I’ll See You in My Dreams

The title of this enchanting little film reflects the reality of life. Yet our women are a spirited little group that won’t give up.

I'll See You in My DreamsAs most of you know, it is frequently easy to avoid certain independent films that appear to be of questionable merit. When you are left in doubt, it is frequently easy to dodge a couple of hours at a movie theater when other matters demand attention.

That is the way I felt about Director Brett Haley’s I’ll See You in My Dreams. Focusing on 70-year-old women trying to find a bit of meaning in their lives, the previews made it look more corny than appealing. However, let me just say that you will be left in tears in your seat during the first 15 minutes of this wonderful little film, and it really is a movie that deserves your attention.

Blythe Danner plays Carol Petersen, a widow who spends her time at home with her aging dog while joining three female companions at their residence in a community center where they can knock down booze while playing gin. Her dog sleeps with her in bed, and let me warn you that you will be sobbing when Carol has to confront the heartbreaking reality of putting a pet to sleep.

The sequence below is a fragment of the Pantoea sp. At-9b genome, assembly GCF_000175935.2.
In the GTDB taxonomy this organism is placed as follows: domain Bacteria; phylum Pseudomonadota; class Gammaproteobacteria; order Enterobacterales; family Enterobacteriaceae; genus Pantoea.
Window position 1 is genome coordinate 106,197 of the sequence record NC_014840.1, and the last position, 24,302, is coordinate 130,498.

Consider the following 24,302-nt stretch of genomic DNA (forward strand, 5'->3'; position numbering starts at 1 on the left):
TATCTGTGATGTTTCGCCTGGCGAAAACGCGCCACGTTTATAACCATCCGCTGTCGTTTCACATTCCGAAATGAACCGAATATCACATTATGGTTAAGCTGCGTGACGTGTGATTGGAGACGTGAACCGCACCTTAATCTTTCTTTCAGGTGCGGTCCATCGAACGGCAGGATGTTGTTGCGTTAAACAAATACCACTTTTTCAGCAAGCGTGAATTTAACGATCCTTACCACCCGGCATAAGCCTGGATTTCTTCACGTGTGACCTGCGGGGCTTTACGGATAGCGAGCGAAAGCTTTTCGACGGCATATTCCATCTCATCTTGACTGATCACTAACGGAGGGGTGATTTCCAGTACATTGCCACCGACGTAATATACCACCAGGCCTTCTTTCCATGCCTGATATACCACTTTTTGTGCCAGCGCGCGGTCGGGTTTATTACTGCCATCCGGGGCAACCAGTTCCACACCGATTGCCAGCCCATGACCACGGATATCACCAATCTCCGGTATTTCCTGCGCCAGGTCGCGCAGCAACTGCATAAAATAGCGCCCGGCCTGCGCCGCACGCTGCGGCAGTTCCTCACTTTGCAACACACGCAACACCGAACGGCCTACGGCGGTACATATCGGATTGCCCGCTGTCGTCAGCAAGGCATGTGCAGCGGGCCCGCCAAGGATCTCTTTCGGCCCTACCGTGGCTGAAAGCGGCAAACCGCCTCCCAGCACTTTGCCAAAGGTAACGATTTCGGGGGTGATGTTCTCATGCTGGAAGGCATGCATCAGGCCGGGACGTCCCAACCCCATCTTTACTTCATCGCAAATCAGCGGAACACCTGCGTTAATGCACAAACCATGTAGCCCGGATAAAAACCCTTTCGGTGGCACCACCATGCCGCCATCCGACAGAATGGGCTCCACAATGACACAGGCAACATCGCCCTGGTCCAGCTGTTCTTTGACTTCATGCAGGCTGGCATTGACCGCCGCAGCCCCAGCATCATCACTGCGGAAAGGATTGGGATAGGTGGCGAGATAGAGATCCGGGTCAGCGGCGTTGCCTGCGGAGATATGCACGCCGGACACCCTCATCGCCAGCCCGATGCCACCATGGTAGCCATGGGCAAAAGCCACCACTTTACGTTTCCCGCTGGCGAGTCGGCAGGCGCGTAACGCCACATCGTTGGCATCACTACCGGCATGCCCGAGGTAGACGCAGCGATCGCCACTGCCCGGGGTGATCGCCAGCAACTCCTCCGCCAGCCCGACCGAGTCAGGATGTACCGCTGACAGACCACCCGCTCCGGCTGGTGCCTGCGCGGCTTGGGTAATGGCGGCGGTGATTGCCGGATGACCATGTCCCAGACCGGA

But just when you begin to question the wisdom of buying your admission ticket, a spirited brilliance unfolds that represents the ugly reality of life. The four female friends are all either widowed or divorced, and there is little meaningful excitement in their lives outside of their own company.  June Squibb, Rhea Perlman and Mary Kay Place play the three companions and they all are sweet human beings.

Yet they all are tormented by the thought of once again having a man in their lives, none more so than Carol. She initially flirts with a young pool boy who recalls her life years ago where she sang with a band with her late husband. Yet she suddenly encounters Bill, played with a good deal of spunk by Sam Elliott, and their short relationship is filled with spirited fun. Let me just note that Elliott’s character passionately believes in the here and now, and this is reflected by his small yacht entitled “So What”.

What makes this film work is its poignant reflection on life. All of us realize that death waits around the corner, and sooner or later we are going to have to say goodbye to those we love. Carol has to discover whether you simply give up in the face of this monstrous reality or live with some gusto by adopting the motto “So What”.